Oil prices have stabilised due to growing US drilling activity, which offset measures taken by OPEC and other key exporters to reduce output.
Last year, OPEC agreed to reduce production by almost 1.8 million barrels per day (bpd) from the beginning of this year to balance supply and demand dynamics.
With prices increasing initially, US oil producers have increased their drilling acitivity, which in turn is negatively affecting the prices.
US drillers are attempting to leverage the increase in prices of oil, which has touched more than $50 a barrel now following a two-year low.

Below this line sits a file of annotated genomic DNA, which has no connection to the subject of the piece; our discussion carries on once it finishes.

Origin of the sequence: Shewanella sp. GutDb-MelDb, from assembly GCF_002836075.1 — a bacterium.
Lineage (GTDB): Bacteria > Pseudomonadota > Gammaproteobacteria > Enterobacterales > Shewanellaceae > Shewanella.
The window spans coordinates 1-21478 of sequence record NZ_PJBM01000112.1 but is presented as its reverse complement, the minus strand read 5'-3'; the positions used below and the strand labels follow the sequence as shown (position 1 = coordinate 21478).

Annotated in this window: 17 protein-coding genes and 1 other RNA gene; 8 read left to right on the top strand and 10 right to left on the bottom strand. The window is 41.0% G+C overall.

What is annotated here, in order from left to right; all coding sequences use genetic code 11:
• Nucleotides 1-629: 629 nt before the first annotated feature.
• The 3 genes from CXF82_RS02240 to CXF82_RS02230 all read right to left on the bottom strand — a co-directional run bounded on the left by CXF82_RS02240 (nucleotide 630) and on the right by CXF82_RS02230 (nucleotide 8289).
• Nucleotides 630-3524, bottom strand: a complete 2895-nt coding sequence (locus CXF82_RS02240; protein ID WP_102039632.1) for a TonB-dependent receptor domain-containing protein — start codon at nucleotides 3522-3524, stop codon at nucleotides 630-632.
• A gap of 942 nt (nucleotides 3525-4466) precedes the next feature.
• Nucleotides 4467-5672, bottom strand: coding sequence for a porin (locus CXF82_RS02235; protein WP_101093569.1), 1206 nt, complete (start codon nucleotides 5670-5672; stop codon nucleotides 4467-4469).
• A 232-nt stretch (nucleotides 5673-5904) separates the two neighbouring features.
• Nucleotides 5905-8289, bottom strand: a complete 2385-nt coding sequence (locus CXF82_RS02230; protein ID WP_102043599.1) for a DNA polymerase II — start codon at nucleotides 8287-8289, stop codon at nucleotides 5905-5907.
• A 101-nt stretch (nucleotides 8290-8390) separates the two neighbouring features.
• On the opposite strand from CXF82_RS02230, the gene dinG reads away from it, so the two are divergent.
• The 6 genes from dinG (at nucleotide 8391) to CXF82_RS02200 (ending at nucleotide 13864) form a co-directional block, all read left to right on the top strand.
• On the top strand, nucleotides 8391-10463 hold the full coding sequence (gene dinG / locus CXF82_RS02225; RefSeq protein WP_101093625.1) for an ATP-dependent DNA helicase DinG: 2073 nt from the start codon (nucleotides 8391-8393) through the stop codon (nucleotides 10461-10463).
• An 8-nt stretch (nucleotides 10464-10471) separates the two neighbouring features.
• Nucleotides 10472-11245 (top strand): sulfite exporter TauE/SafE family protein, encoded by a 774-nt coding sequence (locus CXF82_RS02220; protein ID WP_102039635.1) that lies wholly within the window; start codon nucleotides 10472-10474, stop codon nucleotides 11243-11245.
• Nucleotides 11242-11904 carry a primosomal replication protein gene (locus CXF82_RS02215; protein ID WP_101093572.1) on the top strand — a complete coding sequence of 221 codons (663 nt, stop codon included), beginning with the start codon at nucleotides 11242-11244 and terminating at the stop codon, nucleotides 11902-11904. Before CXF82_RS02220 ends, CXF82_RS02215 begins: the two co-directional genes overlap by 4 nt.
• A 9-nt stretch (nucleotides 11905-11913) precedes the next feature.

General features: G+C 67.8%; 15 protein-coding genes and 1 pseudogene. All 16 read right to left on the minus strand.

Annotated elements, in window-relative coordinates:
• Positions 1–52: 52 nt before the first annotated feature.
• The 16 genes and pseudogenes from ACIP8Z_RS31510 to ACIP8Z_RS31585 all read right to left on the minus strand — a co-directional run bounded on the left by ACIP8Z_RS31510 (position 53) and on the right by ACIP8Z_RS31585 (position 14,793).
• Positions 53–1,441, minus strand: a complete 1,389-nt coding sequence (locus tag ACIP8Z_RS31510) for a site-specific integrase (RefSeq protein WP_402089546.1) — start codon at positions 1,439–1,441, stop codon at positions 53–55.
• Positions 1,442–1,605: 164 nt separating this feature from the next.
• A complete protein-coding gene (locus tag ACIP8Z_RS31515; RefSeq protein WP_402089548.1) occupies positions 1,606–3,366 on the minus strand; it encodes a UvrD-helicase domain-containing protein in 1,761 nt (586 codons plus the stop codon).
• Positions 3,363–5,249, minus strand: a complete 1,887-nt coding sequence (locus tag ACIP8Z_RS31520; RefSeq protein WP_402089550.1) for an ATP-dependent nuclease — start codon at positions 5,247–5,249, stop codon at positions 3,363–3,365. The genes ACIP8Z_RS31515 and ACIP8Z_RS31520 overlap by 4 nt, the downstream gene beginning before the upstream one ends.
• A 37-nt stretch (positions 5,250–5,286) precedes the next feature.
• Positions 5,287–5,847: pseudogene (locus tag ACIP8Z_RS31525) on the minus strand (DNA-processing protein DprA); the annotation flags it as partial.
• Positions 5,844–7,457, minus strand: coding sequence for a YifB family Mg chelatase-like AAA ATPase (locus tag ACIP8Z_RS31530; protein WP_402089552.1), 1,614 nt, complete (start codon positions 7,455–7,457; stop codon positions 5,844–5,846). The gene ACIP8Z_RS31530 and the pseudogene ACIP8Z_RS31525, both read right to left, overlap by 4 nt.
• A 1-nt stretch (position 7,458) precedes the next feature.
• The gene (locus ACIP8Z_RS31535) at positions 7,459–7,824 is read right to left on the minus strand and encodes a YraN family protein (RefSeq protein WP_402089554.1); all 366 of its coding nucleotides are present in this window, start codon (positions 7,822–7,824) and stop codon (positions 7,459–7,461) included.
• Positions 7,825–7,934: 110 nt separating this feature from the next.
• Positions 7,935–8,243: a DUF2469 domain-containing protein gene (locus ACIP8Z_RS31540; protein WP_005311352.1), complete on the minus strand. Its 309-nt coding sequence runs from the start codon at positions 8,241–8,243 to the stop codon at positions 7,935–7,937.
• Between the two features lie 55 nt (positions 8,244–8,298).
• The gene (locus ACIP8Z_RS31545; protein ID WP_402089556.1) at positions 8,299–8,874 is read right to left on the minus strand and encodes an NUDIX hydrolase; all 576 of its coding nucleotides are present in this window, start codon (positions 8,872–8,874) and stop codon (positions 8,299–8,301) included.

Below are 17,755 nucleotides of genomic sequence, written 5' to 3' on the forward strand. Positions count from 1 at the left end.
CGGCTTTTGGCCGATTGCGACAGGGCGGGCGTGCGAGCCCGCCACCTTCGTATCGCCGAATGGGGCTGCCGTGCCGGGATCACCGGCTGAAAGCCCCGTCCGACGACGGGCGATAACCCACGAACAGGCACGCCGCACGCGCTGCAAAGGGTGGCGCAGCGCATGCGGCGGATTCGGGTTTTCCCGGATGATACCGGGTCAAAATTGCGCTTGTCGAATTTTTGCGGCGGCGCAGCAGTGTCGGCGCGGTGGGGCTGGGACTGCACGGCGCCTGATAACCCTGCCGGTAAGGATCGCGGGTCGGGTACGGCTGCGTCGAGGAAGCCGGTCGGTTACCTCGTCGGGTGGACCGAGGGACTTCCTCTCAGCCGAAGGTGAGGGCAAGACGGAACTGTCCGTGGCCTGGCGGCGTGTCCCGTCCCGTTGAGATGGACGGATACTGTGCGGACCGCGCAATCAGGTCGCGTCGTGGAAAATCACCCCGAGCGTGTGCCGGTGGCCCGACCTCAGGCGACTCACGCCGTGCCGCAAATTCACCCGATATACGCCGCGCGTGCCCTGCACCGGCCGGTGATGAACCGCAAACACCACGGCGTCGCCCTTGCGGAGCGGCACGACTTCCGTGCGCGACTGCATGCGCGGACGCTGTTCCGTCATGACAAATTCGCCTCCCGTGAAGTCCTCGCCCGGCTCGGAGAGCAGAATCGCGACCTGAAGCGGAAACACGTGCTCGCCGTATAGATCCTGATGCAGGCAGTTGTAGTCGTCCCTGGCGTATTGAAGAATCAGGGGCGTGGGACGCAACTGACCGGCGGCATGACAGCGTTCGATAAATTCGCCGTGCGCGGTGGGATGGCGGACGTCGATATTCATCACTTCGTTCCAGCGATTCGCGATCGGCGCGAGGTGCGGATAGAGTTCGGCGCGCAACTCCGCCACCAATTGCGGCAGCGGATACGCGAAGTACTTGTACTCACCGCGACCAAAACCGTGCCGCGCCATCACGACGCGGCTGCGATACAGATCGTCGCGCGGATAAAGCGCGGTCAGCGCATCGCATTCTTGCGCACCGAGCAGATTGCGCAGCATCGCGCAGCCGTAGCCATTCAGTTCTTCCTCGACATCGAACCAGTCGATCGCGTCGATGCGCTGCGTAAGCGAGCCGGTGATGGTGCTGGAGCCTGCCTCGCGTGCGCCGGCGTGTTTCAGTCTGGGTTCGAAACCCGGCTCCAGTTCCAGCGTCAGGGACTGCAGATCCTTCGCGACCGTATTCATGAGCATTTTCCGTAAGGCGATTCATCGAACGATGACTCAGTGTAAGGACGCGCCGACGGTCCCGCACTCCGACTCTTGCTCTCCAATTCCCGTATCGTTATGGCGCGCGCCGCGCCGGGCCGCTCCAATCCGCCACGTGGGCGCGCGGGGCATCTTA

This month, OPEC's oil production dropped by more than one million bpd, according to a Reuters survey. Meanwhile, US shale output is gradually growing, reported the news agency.
For most of this month, the Brent crude oil was close to $55 a barrel, while US crude was around $52.50.
According to the estimates of Goldman Sachs, year-on-year US oil 'production will rise by 290,000bpd in 2017' in case a backlog on rigs yet to turn active is included.
According to Baker Hughes data, the number of US oil rigs that were active last week were the highest since November 2015.